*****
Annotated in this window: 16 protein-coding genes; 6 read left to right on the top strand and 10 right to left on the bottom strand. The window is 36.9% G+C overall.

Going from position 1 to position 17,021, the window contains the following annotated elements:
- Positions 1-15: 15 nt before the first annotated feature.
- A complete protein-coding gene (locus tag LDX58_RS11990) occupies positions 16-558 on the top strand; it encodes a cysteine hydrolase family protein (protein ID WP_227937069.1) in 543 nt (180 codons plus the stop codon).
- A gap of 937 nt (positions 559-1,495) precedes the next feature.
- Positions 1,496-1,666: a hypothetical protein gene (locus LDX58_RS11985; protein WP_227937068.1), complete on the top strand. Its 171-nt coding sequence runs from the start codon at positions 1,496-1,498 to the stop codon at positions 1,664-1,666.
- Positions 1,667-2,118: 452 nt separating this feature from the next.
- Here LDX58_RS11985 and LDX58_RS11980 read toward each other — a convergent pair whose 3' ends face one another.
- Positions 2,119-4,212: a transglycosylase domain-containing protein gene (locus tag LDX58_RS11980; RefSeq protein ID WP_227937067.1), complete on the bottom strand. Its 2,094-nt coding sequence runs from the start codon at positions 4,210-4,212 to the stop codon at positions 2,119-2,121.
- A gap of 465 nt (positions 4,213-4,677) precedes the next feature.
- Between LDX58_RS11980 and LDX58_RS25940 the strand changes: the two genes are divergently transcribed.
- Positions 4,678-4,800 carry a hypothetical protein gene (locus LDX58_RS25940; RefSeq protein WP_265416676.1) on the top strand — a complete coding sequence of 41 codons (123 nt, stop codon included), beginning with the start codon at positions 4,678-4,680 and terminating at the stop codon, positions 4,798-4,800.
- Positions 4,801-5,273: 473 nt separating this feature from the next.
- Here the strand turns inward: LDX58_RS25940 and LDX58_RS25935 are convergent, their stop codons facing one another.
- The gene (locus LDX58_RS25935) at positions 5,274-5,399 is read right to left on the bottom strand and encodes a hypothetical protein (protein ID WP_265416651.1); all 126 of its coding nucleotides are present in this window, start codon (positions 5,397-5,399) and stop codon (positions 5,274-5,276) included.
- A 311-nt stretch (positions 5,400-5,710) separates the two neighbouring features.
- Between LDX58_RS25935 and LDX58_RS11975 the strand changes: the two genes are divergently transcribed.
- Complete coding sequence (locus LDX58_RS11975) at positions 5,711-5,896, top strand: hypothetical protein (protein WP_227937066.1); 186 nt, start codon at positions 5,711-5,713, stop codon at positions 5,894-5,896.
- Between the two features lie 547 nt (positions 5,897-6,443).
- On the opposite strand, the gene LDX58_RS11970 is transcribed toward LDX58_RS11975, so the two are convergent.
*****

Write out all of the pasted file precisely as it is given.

Annotated in this window: 16 protein-coding genes; 6 read left to right on the top strand and 10 right to left on the bottom strand. The window is 36.9% G+C overall.

Going from position 1 to position 17,021, the window contains the following annotated elements:
- Positions 1-15: 15 nt before the first annotated feature.
- A complete protein-coding gene (locus tag LDX58_RS11990) occupies positions 16-558 on the top strand; it encodes a cysteine hydrolase family protein (protein ID WP_227937069.1) in 543 nt (180 codons plus the stop codon).
- A gap of 937 nt (positions 559-1,495) precedes the next feature.
- Positions 1,496-1,666: a hypothetical protein gene (locus LDX58_RS11985; protein WP_227937068.1), complete on the top strand. Its 171-nt coding sequence runs from the start codon at positions 1,496-1,498 to the stop codon at positions 1,664-1,666.
- Positions 1,667-2,118: 452 nt separating this feature from the next.
- Here LDX58_RS11985 and LDX58_RS11980 read toward each other — a convergent pair whose 3' ends face one another.
- Positions 2,119-4,212: a transglycosylase domain-containing protein gene (locus tag LDX58_RS11980; RefSeq protein ID WP_227937067.1), complete on the bottom strand. Its 2,094-nt coding sequence runs from the start codon at positions 4,210-4,212 to the stop codon at positions 2,119-2,121.
- A gap of 465 nt (positions 4,213-4,677) precedes the next feature.
- Between LDX58_RS11980 and LDX58_RS25940 the strand changes: the two genes are divergently transcribed.
- Positions 4,678-4,800 carry a hypothetical protein gene (locus LDX58_RS25940; RefSeq protein WP_265416676.1) on the top strand — a complete coding sequence of 41 codons (123 nt, stop codon included), beginning with the start codon at positions 4,678-4,680 and terminating at the stop codon, positions 4,798-4,800.
- Positions 4,801-5,273: 473 nt separating this feature from the next.
- Here the strand turns inward: LDX58_RS25940 and LDX58_RS25935 are convergent, their stop codons facing one another.
- The gene (locus LDX58_RS25935) at positions 5,274-5,399 is read right to left on the bottom strand and encodes a hypothetical protein (protein ID WP_265416651.1); all 126 of its coding nucleotides are present in this window, start codon (positions 5,397-5,399) and stop codon (positions 5,274-5,276) included.
- A 311-nt stretch (positions 5,400-5,710) separates the two neighbouring features.
- Between LDX58_RS25935 and LDX58_RS11975 the strand changes: the two genes are divergently transcribed.
- Complete coding sequence (locus LDX58_RS11975) at positions 5,711-5,896, top strand: hypothetical protein (protein WP_227937066.1); 186 nt, start codon at positions 5,711-5,713, stop codon at positions 5,894-5,896.
- Between the two features lie 547 nt (positions 5,897-6,443).
- On the opposite strand, the gene LDX58_RS11970 is transcribed toward LDX58_RS11975, so the two are convergent.